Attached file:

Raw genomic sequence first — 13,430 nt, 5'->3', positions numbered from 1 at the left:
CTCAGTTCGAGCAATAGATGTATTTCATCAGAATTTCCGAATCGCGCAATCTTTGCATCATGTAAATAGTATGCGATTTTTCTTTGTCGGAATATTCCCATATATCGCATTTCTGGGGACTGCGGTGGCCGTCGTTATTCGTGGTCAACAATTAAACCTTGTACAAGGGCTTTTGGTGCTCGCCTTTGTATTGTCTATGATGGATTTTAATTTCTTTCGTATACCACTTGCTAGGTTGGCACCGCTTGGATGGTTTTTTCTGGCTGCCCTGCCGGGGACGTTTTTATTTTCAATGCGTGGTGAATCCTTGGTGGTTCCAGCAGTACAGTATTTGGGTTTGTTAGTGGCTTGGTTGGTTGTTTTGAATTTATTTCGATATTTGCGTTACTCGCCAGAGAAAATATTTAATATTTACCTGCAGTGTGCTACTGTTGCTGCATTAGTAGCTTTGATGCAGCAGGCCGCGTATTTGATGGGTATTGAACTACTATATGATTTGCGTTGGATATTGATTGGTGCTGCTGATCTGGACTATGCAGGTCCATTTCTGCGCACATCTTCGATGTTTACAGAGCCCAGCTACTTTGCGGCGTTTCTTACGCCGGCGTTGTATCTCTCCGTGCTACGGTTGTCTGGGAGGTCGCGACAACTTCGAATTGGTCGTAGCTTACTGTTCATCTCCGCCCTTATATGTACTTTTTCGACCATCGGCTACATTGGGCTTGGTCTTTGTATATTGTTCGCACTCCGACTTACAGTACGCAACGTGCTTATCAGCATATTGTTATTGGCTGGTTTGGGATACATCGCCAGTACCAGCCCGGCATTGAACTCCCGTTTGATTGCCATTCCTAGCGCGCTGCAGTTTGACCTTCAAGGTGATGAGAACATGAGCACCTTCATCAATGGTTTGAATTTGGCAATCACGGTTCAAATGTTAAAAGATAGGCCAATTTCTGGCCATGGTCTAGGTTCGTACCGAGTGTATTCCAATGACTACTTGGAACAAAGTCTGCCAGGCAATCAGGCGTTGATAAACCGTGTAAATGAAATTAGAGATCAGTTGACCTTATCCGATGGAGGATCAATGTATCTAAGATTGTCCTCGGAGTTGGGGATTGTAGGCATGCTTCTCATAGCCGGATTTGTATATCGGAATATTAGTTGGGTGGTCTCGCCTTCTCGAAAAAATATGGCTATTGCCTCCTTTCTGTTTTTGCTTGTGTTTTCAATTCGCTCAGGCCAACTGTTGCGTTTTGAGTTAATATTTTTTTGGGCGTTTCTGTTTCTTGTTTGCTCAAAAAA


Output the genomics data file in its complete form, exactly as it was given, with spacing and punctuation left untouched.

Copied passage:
Raw genomic sequence first — 13,430 nt, 5'->3', positions numbered from 1 at the left:
CTCAGTTCGAGCAATAGATGTATTTCATCAGAATTTCCGAATCGCGCAATCTTTGCATCATGTAAATAGTATGCGATTTTTCTTTGTCGGAATATTCCCATATATCGCATTTCTGGGGACTGCGGTGGCCGTCGTTATTCGTGGTCAACAATTAAACCTTGTACAAGGGCTTTTGGTGCTCGCCTTTGTATTGTCTATGATGGATTTTAATTTCTTTCGTATACCACTTGCTAGGTTGGCACCGCTTGGATGGTTTTTTCTGGCTGCCCTGCCGGGGACGTTTTTATTTTCAATGCGTGGTGAATCCTTGGTGGTTCCAGCAGTACAGTATTTGGGTTTGTTAGTGGCTTGGTTGGTTGTTTTGAATTTATTTCGATATTTGCGTTACTCGCCAGAGAAAATATTTAATATTTACCTGCAGTGTGCTACTGTTGCTGCATTAGTAGCTTTGATGCAGCAGGCCGCGTATTTGATGGGTATTGAACTACTATATGATTTGCGTTGGATATTGATTGGTGCTGCTGATCTGGACTATGCAGGTCCATTTCTGCGCACATCTTCGATGTTTACAGAGCCCAGCTACTTTGCGGCGTTTCTTACGCCGGCGTTGTATCTCTCCGTGCTACGGTTGTCTGGGAGGTCGCGACAACTTCGAATTGGTCGTAGCTTACTGTTCATCTCCGCCCTTATATGTACTTTTTCGACCATCGGCTACATTGGGCTTGGTCTTTGTATATTGTTCGCACTCCGACTTACAGTACGCAACGTGCTTATCAGCATATTGTTATTGGCTGGTTTGGGATACATCGCCAGTACCAGCCCGGCATTGAACTCCCGTTTGATTGCCATTCCTAGCGCGCTGCAGTTTGACCTTCAAGGTGATGAGAACATGAGCACCTTCATCAATGGTTTGAATTTGGCAATCACGGTTCAAATGTTAAAAGATAGGCCAATTTCTGGCCATGGTCTAGGTTCGTACCGAGTGTATTCCAATGACTACTTGGAACAAAGTCTGCCAGGCAATCAGGCGTTGATAAACCGTGTAAATGAAATTAGAGATCAGTTGACCTTATCCGATGGAGGATCAATGTATCTAAGATTGTCCTCGGAGTTGGGGATTGTAGGCATGCTTCTCATAGCCGGATTTGTATATCGGAATATTAGTTGGGTGGTCTCGCCTTCTCGAAAAAATATGGCTATTGCCTCCTTTCTGTTTTTGCTTGTGTTTTCAATTCGCTCAGGCCAACTGTTGCGTTTTGAGTTAATATTTTTTTGGGCGTTTCTGTTTCTTGTTTGCTCAAAAAA